Communication and honesty: the two things that have made Robin Wallace's cohort experience manageable.
Wallace, her husband and their two children have been a part of a cohort with their neighbours, a family of five, since the spring.
There have been some bumps along the way but Wallace is happy with the modern pandemic family they have formed.
"Suddenly there were four adults and we were all negotiating how to parent," Wallace said. "We really did have to find a way to make sure we were on the same page."
The group of nine will be spending Thanksgiving together and Wallace thinks there is a good chance they will be spending more holidays together.
"What we've agreed, as two families, is that there might be more liberties that you can take right now but it is in fact less safe than it was back in May when we were locked down," she said.
"We need to just stay the course and it is incredibly exhausting."
The cohort was created with a lot of conversations and guidelines for each family to follow. But Wallace says other people's definitions of "bubbles" can be left to interpretation.
"Those terms do get thrown around a lot and I think it can be sort of dangerous."
Wallace notes it can be unclear who may be following what recommendations and how seriously they are being taken.
"I have to find ways to politely and respectfully unpack a bit of what people mean," she said.
Wallace is grateful for the connection they have formed with their neighbours, who she calls family now.
"To be able to have another family, two other adults that we could sit down and have dinner with … just being able to have that kind of connection has been really important."
"That's just getting on with your life"
Kelly Eves has also been a part of a cohort since the spring. The Sherwood Park mother of three formed a group with her sister-in-law's household in the spring.
The families found themselves in similar situations as Eves, her husband and her sister-in-law are continuing to work from home. They both have similar interests, activities and kids close in age.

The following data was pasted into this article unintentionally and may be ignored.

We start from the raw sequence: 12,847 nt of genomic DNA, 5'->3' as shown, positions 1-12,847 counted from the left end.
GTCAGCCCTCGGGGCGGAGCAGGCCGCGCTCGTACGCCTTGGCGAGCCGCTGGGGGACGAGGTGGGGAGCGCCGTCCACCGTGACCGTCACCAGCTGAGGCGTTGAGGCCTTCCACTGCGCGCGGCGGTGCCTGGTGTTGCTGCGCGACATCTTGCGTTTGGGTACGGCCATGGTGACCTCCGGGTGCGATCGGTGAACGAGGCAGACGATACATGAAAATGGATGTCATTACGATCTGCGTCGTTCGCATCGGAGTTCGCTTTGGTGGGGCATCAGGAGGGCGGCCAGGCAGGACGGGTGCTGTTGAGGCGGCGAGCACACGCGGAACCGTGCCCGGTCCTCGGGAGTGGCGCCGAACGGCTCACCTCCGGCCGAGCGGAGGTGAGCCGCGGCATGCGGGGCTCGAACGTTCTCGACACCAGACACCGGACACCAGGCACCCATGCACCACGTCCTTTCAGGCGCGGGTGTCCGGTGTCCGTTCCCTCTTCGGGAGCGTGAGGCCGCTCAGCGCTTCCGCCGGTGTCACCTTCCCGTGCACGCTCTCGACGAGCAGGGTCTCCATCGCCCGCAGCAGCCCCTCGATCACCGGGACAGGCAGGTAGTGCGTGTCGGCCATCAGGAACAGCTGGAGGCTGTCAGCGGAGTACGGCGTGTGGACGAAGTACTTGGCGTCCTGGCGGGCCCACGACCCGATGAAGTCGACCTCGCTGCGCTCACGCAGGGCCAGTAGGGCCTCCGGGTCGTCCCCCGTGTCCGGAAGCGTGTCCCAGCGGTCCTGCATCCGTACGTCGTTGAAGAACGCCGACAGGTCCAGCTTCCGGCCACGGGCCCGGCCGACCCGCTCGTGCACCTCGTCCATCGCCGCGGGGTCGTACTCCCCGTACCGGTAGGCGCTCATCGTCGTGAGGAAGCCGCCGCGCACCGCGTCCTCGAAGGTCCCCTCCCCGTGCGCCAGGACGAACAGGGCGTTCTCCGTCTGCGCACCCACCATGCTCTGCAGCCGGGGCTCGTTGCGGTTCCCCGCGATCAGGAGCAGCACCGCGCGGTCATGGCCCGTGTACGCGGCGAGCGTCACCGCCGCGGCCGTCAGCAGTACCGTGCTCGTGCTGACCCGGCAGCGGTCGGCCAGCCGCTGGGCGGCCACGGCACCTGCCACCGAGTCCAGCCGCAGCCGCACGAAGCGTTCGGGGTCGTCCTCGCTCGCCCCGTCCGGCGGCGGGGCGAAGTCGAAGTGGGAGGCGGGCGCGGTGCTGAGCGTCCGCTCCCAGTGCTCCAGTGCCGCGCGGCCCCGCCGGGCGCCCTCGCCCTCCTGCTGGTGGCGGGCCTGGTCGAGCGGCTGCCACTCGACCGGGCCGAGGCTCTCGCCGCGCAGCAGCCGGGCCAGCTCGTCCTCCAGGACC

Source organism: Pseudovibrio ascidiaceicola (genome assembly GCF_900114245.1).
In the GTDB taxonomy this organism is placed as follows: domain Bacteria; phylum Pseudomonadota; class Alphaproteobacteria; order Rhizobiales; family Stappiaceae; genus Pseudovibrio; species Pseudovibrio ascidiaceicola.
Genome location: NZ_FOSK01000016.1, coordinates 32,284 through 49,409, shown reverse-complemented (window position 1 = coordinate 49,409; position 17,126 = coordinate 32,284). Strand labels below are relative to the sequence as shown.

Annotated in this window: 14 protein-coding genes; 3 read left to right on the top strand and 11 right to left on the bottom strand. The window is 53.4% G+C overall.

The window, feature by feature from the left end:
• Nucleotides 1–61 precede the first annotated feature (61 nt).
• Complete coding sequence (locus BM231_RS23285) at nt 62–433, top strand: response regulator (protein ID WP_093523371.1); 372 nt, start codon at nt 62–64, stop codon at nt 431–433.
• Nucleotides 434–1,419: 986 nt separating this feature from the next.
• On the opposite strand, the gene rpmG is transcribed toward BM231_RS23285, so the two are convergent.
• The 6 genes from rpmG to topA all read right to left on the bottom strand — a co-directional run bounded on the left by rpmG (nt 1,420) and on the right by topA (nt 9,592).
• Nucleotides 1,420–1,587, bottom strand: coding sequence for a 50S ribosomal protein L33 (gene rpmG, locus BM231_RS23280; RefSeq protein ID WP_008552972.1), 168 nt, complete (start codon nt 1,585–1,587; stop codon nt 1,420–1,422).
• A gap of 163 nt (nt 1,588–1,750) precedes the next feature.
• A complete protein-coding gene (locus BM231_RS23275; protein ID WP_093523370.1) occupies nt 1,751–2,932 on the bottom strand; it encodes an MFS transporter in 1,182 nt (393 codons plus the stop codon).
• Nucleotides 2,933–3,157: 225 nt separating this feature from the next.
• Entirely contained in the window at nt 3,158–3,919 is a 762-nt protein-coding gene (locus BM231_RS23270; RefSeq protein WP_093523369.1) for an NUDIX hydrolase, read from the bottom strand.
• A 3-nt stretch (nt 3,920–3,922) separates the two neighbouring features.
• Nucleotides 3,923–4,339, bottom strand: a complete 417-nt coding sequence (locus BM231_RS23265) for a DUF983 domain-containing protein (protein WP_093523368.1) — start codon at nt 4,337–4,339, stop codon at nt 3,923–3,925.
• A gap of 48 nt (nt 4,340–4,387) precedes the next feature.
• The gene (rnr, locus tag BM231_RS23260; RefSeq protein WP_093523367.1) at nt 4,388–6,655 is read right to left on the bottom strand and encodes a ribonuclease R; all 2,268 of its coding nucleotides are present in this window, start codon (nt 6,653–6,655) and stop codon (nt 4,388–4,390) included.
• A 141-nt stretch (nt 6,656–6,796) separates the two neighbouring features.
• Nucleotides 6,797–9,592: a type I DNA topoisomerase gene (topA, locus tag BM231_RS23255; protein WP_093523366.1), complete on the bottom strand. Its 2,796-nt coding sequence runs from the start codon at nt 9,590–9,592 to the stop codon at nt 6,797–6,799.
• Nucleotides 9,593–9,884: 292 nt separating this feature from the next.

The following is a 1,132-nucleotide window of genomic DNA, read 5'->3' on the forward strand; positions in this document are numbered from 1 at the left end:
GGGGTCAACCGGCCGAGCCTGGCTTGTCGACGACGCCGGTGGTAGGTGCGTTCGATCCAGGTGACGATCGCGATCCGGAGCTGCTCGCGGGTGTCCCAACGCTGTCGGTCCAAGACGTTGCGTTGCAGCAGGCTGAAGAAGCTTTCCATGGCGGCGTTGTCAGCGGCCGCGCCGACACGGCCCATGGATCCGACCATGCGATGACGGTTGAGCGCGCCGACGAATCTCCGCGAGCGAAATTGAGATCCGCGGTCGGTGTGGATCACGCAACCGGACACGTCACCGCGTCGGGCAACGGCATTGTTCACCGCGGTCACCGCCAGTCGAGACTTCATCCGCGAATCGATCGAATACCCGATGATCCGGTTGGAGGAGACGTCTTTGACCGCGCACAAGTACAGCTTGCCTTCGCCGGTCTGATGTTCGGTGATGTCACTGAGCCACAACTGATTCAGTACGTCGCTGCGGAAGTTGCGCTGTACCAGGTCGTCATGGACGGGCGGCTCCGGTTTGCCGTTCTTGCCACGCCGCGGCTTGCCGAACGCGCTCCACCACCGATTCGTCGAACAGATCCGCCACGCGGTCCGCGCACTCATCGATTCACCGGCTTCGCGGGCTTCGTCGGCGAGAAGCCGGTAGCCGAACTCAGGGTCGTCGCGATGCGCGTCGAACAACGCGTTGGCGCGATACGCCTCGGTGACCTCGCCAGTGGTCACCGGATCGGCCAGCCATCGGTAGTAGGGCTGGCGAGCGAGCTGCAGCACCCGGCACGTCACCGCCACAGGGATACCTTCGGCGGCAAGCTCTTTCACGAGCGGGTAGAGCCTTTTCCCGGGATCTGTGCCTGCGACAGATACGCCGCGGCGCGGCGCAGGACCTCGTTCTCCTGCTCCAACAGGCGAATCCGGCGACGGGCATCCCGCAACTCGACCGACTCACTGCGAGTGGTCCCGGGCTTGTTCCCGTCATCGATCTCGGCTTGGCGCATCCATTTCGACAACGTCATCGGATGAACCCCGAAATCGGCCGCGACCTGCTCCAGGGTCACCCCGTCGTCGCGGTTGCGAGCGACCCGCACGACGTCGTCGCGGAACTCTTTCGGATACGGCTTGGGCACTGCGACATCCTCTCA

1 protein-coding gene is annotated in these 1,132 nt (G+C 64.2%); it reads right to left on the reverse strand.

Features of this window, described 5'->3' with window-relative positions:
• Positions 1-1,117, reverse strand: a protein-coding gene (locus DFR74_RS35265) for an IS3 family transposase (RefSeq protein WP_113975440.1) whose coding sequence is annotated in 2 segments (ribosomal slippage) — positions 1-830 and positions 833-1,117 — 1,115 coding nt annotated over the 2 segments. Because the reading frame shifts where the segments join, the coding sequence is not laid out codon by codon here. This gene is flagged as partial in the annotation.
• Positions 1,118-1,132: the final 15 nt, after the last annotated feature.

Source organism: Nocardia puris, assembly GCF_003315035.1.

Things started slow at first with just outdoor activities with the cousins. Eves said after about a month they started sharing indoor spaces and over the summer the families spent lots of time outdoors.
But the start of the school year has already brought about changes to the arrangement.
"Right now there is an outbreak at their school and our kids are sick," Eves said. "So, we won't see each other for at least two weeks."
Eves also said they still are not visiting grandparents or other family members in an attempt to keep their circle as small as possible.
She understands that people are trying their best to find their way through the pandemic but believes that open communication about boundaries and expectations are key to successful cohorts.
"Every single time there has been an invite somewhere or a play date, we always talk about it [with the group] before we commit to something."
The cohort boundaries the Eves have laid out for themselves also mean keeping their three kids out of organized sports this year. Eves said all the overlapping bubbles were too much of a concern.
"So, three different cohort classrooms, plus sports? That's not a cohort. That's just getting on with your life," Eves said.
On Thursday, Alberta's chief medical officer of health, Dr. Deena Hinshaw, repeated her request for people to limit their cohorts. She recommends exposure to just three groups such as a family group, a school group and then one other group like a sport or other activity.
"Remember that cohort is a group of people who don't have to follow all COVID restrictions at all times to enable an activity such as a team sport to take place," Dr. Hinshaw said.
The Edmonton zone's number of active COVID-19 cases has surged in recent weeks with 1,329 identified on Friday ahead of the Thanksgiving weekend.